- The policy objectives set in 2005: To what extent have these objectives been met, surpassed or not met at all and what are the reasons for this?
- Understanding regional and local impacts where hake is fished, landed and processed. What are the economic contributions and impacts on regional and local economies as a result of primary, secondary and tertiary impacts, including the value of services procured from local suppliers (catering, vessel maintenance and repair, laundry, retail, etc);
- Value of investments per ton in vessels, factories, taxes, jobs;
- Value of products, beneficiation, exports & domestic sales;
- Value of foreign income generation per ton allocated;
- Transformation and empowerment, particularly with respect to black ownership; value of profits returned to black shareholders (per ton allocated), skills development and staff empowerment and CSI.
- that there are "many transgressions" committed by right holders. On what conceivable evidence is this statement of "fact" based?
- that the hake long line fishery is capital intensive. That will be news to right holders! Why is it classified as a Cluster B fishery then?
- that both the hake trawl and long line fisheries require empowerment because "black groups" have been excluded! The hake long line fishery is 90% black owned, having been established in the 1990's (post apartheid fyi). The hake trawl fishery is certified (through the Genesis Audit) as being 66% black controlled; double the levels of 2005;
- the hake biomass is "fluctuating". It is not;
- that a declining TAC would cause bankruptcies. It is unclear how this has been measured. Furthermore, the only reason the hake TAC has been reduced is because the department has failed to undertake the annual research surveys. In other words, if a TAC reduction does cause a single bankruptcy, the department's incompetence and ineptitude would be the cause. (Actually an easy fix);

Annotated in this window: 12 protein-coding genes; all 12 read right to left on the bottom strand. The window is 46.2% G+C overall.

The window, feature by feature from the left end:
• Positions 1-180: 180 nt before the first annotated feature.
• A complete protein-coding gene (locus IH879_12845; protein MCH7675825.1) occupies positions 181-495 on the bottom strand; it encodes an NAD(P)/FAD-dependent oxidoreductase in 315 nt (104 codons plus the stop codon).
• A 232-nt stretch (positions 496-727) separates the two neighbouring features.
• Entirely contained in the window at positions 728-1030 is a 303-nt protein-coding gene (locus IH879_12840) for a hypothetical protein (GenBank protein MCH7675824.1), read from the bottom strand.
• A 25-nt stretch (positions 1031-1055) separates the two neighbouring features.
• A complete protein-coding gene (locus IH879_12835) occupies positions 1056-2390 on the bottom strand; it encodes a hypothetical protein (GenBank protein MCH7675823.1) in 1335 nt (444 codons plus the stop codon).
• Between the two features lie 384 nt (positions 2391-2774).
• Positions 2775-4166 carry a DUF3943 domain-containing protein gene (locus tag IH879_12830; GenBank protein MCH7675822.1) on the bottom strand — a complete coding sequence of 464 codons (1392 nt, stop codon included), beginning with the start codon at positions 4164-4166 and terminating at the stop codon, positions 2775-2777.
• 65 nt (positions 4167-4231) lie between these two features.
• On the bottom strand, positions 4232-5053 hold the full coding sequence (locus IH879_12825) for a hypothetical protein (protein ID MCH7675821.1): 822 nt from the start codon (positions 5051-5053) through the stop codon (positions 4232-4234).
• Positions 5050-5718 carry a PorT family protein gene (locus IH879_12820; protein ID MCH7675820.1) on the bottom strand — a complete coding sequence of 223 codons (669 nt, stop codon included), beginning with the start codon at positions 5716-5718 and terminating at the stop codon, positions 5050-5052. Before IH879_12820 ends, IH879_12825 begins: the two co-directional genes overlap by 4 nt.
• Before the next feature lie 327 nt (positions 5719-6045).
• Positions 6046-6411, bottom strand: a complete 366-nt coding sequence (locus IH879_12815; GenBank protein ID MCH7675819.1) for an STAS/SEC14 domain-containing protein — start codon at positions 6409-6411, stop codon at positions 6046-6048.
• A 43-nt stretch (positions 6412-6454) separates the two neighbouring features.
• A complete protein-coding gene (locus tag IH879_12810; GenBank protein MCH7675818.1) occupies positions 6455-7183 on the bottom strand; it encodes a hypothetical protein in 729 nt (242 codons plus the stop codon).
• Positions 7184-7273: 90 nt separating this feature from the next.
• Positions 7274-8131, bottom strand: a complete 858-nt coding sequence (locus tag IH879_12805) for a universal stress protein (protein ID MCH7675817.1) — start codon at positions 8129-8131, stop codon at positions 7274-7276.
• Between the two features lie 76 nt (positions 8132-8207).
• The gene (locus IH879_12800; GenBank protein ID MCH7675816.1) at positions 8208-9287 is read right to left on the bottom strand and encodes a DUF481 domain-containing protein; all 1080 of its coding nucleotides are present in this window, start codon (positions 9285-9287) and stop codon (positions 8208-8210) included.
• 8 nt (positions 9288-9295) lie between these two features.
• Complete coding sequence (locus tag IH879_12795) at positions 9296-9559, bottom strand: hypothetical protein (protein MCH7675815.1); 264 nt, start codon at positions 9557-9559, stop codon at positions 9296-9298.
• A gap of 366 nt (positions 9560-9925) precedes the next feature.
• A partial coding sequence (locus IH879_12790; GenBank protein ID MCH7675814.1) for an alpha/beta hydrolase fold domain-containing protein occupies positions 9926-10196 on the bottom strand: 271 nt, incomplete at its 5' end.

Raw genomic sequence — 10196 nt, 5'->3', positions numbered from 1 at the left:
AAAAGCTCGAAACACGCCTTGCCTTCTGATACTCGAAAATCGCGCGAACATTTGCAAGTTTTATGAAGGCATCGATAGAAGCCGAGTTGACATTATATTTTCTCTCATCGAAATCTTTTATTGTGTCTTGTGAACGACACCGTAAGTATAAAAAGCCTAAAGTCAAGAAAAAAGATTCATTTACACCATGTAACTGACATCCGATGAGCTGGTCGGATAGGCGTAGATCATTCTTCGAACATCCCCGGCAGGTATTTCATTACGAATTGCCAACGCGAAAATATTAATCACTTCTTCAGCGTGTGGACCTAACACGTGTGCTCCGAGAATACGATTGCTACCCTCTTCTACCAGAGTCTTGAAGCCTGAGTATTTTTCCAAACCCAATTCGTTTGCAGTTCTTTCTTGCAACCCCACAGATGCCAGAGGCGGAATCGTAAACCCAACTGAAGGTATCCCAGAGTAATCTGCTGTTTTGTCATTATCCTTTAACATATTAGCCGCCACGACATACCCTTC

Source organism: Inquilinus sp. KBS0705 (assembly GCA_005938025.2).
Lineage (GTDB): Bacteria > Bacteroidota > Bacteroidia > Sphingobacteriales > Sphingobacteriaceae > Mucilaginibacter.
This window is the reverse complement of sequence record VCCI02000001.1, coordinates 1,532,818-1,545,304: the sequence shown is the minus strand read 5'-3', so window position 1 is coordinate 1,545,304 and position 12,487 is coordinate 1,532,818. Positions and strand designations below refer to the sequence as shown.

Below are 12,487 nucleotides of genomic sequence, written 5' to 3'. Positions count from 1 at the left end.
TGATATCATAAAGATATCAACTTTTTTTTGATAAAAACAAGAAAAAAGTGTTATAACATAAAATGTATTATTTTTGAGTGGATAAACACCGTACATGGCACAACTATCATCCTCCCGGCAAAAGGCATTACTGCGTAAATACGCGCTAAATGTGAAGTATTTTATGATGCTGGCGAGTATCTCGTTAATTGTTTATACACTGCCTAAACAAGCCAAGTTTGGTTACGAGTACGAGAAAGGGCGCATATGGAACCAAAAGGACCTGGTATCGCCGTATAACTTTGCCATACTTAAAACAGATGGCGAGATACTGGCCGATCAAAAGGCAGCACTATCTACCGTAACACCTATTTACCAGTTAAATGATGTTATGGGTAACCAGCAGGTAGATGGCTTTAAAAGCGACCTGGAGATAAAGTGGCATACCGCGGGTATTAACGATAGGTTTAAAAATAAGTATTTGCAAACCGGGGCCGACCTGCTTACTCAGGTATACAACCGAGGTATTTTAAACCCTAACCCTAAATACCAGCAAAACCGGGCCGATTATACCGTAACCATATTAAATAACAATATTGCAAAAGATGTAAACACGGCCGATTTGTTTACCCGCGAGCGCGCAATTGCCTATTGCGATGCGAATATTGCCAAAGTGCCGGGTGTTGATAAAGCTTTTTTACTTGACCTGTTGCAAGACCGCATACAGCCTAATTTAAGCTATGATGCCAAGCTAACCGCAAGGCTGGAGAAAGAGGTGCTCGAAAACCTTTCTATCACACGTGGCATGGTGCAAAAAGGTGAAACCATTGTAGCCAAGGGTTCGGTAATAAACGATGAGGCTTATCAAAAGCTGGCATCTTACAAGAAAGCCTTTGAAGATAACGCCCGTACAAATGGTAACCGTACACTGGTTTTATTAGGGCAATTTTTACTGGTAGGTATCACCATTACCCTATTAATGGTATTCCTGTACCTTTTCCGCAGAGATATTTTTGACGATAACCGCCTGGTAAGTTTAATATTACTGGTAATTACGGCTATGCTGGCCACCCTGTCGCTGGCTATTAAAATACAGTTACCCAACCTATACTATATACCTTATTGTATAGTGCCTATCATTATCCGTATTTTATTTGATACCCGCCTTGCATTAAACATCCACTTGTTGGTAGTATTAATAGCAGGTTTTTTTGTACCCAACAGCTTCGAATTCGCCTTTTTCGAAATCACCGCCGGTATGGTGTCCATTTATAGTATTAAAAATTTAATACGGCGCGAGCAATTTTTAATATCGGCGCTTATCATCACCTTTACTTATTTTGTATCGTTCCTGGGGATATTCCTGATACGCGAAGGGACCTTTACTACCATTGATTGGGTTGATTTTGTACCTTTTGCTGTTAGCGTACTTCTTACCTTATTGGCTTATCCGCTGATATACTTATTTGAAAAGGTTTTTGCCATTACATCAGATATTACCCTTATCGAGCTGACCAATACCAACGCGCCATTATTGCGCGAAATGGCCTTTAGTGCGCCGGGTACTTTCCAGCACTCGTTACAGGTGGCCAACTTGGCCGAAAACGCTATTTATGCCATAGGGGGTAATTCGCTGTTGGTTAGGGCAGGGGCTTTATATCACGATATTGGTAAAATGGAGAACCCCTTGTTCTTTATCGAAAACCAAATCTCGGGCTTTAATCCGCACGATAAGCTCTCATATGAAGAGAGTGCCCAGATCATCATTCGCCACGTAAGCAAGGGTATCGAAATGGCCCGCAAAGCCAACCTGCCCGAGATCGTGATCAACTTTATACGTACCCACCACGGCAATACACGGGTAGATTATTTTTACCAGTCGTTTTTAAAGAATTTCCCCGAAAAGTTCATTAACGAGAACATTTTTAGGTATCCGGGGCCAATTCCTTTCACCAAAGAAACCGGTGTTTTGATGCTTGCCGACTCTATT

- that hake fishing rights are "sub-optimally utilised" because of a "lack of interest";
- that the monitoring and measuring of "transformation" due to "fronting" and the "corporate veil" is difficult. This is false on a multiplicity of levels. For one, transformation is easily measurable and has been done so since rights were first allocated. The deep sea trawl fishery had its black ownership recently measured and audited. This data has been available to the department. Further, transformation is strictly regulated under the Marine Living Resources Act. And the reference to the "corporate veil" ... is precious! Shame, the poor authors are not aware that the "corporate veil" has nothing to do with shielding the identities of the owners of an entity. It is just tragic.
- that "most" right holders are not involved in any aspect of the business of fishing and are paper quotas! MOST right holders in the hake fisheries are paper quotas according to the department!! On what conceivable factual basis is this egregious statement based?
- that the "wellbeing is taken by non-South African companies who lure the right holders to sign long term catching... agreements"! WOW! Who came up with this xenophobic, mythical crap? And then decided to publish it?
- the entire tabular "analysis" under points 1.3 and 1.5 is devoid of fact and relevance. For example, right holder trade in by-catches cause financial flows "outside the country" prejudicing "bona fide South Africans"! Who wrote this garbage? What is a bona fide SA? What is a non-bona fide SA? WOW... again.
This fishing rights allocation process is still-borne at best. If the minister insists on proceeding based on this garbage, every decision will be reviewed and set aside ... just like we have in the hake inshore trawl and horse mackerel sectors [and neither of these 2016 rights allocations have still been finalised more than 5 years later].